Journal Club

July 1, 2001

JOURNAL CLUB

 

JOURNAL CLUB

Jump to:Choose article section... After RSV, are steroids beneficial? KD may accelerate atherosclerosis Guidelines for head trauma in young children Early childhood program brings results Also of note CLINICAL TIP A bug in the ear? Flush it out The secret of health and wealth

Commentaries By Michael G. Burke, MD

After RSV, are steroids beneficial?

In an observational study conducted in Sweden, investigators assessed the effect of inhaled corticosteroids on subsequent respiratory symptoms and asthma in infants hospitalized for respiratory syncytial virus (RSV) infection. The 188 children, who had a median age on hospital admission of 2 to 3 months, were treated in the winter of 1994-1995 or the winter of 1995-1996. Of those treated in the earlier period, only 13% received inhaled corticosteroids at discharge. Of those treated in the later period, most (86%) received inhaled corticosteroids for six to eight weeks following discharge. An evaluation questionnaire administered 19 to 24 months after discharge showed that children in the later treatment group had postdischarge asthma and respiratory symptoms less often than children in the earlier treatment group. Diagnosis of asthma in the later treatment group was reduced from 24% to 12% and severe recurrent wheeze from 37% to 21% (Hesselmar B et al: Acta Paediatr 2001;90:260).

Commentary: This is an interesting idea but a weak study. The before-and-after observational study design and the lack of randomization, blinding, and placebo control put the study's conclusions into question. A prospective, double-blind, placebo-controlled study is needed to look at the use of long-course inhaled steroids after RSV for prevention of asthma.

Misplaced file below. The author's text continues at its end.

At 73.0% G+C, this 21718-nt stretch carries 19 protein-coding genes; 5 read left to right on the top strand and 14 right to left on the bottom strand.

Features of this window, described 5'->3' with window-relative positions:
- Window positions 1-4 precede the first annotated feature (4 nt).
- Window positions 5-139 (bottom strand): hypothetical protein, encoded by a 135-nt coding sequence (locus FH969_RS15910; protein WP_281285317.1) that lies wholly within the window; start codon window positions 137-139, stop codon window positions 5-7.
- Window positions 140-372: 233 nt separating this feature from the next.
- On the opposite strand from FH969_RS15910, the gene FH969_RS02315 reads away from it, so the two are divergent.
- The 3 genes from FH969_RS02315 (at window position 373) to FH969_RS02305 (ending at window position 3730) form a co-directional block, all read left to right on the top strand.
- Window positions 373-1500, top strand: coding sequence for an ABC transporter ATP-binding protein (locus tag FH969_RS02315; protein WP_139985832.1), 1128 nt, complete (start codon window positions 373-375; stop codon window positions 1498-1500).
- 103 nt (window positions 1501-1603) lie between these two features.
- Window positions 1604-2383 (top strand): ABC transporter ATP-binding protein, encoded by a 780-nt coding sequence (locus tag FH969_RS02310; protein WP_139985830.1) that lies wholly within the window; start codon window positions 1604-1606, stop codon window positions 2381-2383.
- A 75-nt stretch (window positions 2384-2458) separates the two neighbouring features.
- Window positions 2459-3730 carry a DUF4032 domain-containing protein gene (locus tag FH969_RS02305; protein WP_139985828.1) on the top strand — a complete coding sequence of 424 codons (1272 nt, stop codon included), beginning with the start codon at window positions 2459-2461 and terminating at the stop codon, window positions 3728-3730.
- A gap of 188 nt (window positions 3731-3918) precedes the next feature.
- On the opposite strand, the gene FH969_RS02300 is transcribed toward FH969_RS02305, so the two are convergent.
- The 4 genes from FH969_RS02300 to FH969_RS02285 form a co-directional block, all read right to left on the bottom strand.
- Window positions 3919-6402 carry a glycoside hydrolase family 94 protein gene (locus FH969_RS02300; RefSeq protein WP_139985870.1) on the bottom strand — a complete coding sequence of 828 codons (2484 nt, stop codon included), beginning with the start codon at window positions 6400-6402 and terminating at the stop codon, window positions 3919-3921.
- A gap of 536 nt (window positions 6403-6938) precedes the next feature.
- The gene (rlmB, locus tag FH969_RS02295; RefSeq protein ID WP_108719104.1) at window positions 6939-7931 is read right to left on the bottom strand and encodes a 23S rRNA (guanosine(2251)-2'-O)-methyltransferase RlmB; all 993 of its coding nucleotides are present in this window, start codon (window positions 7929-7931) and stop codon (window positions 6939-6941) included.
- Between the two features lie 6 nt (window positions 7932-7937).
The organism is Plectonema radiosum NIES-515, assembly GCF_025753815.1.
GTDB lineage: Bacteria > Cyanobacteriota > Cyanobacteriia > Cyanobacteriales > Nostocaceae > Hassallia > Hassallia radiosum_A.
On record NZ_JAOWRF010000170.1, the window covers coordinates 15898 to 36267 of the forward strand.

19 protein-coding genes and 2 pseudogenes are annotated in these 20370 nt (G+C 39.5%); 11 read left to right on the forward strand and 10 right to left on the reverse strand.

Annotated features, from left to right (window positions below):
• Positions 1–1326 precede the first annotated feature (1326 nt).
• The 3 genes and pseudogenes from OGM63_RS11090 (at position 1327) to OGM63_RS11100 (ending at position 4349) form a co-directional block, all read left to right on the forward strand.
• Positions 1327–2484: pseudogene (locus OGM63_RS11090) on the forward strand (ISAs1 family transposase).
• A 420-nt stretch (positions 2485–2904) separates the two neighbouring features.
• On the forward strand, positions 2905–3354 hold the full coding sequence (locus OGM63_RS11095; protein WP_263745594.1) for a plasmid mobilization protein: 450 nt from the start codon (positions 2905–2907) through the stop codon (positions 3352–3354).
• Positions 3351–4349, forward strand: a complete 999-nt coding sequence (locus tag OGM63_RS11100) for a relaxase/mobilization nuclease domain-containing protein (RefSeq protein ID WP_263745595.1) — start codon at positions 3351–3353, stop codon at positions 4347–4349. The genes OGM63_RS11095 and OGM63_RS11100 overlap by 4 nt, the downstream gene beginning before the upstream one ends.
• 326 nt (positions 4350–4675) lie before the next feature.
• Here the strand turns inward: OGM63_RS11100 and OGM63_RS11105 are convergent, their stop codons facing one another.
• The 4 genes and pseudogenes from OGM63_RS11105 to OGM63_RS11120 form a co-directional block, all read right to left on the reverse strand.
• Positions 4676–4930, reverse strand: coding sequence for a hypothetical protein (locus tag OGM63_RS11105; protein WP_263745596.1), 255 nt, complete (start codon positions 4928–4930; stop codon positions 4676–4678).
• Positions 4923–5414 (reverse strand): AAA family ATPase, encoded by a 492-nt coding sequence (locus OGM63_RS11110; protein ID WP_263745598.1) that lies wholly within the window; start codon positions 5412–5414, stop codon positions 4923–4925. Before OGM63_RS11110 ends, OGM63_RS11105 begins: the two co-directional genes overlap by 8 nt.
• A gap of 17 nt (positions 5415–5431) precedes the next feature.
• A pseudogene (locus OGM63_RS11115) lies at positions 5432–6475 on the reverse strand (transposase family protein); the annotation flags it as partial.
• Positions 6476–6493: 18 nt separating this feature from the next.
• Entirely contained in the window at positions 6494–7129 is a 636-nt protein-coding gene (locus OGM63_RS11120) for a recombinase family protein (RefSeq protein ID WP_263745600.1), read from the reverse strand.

KD may accelerate atherosclerosis

Investigators conducted a study to determine whether coronary artery atherosclerosis is accelerated in some patients with a history of Kawasaki disease (KD), compared with healthy controls. They studied 40 adolescents between 11 and 22 years of age, half of whom had KD and coronary artery aneurysms diagnosed six to 20 years earlier. Using ultrasonography and blood tests, they compared clinical and blood variables in the two groups.

Teens with and without past KD did not differ in levels of total cholesterol (TC), high-density lipoprotein cholesterol (HDL-C), low-density lipoprotein cholesterol (LDL-C), triglyceride, TC/HDL-C, or the allele frequency of Apo E4. However, the carotid artery wall in patients with both KD and coronary artery lesions was less distensible and thicker than it was in controls. These changes of arterial properties were not associated with major alterations of the lipid profile. Investigators concluded that because arterial wall stiffness seems to reflect the degree of early atherosclerotic change in the arterial tree, measurements of stiffness by carotid ultrasonography may be warranted in patients with KD and coronary artery lesions (Noto N et al: Pediatrics 2001;107:1095).

Commentary: Differences in carotid artery wall thickness and stiffness were statistically significant but small. Further study will be needed to establish a role for this technique in screening patients who have had Kawasaki disease.

Guidelines for head trauma in young children

A multidisciplinary panel of nine experts in pediatric head trauma released guidelines for evaluating minor head trauma in children younger than 2 years. After reviewing evidence drawn from 404 references generated by MEDLINE, the panel formulated answers to 10 specific clinical questions about head trauma in young children and guidelines based on data and expert consensus. The panel developed a management strategy that categorizes children in four groups, based on risk of intracranial injury:

  • Children at high risk of intracranial injury (those with depressed mental status, focal neurologic findings, or signs of depressed or basilar skull fracture, for example) should undergo a computed tomography (CT) scan.